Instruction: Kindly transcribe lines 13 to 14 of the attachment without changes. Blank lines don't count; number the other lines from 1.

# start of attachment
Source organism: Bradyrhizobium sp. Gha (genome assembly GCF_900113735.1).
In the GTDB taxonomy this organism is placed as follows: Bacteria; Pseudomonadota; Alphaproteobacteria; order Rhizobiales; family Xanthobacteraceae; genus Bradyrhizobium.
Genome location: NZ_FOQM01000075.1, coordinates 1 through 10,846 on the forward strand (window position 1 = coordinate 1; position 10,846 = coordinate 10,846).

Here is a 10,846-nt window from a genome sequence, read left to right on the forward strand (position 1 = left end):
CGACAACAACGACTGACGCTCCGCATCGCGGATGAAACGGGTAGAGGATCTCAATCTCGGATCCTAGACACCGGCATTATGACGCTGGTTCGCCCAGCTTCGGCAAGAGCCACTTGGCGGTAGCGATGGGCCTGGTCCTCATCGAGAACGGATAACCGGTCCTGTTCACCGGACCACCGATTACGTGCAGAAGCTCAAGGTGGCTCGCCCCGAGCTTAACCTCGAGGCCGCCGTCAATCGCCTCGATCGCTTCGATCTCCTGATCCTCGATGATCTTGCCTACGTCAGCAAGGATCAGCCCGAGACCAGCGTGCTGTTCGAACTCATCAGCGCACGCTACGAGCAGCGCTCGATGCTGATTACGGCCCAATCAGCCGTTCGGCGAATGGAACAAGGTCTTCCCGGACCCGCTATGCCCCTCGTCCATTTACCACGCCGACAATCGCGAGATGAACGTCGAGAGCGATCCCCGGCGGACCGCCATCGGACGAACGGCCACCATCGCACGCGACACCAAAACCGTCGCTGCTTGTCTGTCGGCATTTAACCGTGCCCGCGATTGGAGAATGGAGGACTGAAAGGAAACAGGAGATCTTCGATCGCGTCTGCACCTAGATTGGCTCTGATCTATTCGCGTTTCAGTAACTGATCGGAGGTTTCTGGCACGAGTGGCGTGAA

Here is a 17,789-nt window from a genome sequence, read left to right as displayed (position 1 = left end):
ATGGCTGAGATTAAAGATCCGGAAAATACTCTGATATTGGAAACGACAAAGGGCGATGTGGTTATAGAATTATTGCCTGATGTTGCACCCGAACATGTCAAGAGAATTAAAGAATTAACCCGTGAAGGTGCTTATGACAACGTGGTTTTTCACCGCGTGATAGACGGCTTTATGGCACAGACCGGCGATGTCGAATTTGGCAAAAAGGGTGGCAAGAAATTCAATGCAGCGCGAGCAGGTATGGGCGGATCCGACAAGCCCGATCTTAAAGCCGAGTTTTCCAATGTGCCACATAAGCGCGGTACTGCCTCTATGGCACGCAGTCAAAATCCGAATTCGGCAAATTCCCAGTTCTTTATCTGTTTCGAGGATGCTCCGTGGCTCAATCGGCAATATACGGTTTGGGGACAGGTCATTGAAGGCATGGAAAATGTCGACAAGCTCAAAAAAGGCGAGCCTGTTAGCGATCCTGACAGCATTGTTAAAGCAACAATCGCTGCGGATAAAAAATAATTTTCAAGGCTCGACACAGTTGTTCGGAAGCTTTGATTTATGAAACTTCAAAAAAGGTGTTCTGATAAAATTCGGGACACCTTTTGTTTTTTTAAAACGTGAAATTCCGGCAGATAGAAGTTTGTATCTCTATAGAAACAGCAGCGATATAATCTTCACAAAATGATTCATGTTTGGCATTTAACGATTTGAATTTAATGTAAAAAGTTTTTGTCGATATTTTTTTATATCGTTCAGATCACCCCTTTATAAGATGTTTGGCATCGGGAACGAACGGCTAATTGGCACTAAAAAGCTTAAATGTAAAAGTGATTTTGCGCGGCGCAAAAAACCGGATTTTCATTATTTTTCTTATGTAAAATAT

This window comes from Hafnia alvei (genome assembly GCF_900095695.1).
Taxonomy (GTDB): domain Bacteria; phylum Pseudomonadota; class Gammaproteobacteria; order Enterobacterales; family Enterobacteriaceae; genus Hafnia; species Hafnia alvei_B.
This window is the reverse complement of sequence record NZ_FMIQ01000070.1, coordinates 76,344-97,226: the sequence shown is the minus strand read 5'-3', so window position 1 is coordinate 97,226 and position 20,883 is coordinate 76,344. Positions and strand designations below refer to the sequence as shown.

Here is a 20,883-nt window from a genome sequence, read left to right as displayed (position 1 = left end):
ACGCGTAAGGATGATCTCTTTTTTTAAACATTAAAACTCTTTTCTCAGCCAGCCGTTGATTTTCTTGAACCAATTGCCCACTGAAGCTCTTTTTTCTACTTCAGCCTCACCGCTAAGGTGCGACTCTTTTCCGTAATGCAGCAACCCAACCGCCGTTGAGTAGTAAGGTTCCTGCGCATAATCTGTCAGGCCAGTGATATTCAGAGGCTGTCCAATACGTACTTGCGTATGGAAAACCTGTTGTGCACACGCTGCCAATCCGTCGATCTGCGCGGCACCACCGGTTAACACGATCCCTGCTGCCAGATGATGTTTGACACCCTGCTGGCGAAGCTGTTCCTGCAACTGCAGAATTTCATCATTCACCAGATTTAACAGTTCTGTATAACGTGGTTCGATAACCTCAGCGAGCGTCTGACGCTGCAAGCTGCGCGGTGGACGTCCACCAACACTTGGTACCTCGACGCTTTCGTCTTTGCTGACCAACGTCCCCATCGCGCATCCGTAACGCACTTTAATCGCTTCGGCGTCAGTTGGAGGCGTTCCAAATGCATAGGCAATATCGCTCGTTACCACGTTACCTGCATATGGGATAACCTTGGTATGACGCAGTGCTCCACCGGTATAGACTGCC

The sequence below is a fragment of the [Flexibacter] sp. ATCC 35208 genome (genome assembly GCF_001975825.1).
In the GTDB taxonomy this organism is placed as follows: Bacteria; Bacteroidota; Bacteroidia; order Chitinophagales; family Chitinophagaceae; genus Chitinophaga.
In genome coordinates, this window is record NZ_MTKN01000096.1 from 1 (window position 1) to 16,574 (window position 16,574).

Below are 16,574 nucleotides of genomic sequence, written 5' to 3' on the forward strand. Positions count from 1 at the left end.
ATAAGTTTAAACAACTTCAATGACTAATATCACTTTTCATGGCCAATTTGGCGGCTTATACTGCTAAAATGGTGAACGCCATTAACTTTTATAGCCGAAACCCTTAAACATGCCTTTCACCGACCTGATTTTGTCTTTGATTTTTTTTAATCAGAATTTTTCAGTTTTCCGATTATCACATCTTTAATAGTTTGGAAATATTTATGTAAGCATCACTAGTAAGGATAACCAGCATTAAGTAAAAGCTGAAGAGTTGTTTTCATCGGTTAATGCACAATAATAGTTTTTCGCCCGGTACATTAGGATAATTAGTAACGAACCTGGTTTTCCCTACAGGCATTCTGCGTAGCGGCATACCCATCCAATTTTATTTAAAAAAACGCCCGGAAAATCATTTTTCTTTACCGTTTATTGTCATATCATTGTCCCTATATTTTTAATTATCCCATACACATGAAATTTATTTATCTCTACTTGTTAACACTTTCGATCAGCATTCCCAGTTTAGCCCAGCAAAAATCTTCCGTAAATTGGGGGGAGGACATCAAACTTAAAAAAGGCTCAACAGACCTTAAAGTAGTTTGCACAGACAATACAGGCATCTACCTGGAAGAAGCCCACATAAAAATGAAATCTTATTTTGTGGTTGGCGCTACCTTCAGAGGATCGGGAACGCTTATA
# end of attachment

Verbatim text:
The sequence below is a fragment of the [Flexibacter] sp. ATCC 35208 genome (genome assembly GCF_001975825.1).
In the GTDB taxonomy this organism is placed as follows: Bacteria; Bacteroidota; Bacteroidia; order Chitinophagales; family Chitinophagaceae; genus Chitinophaga.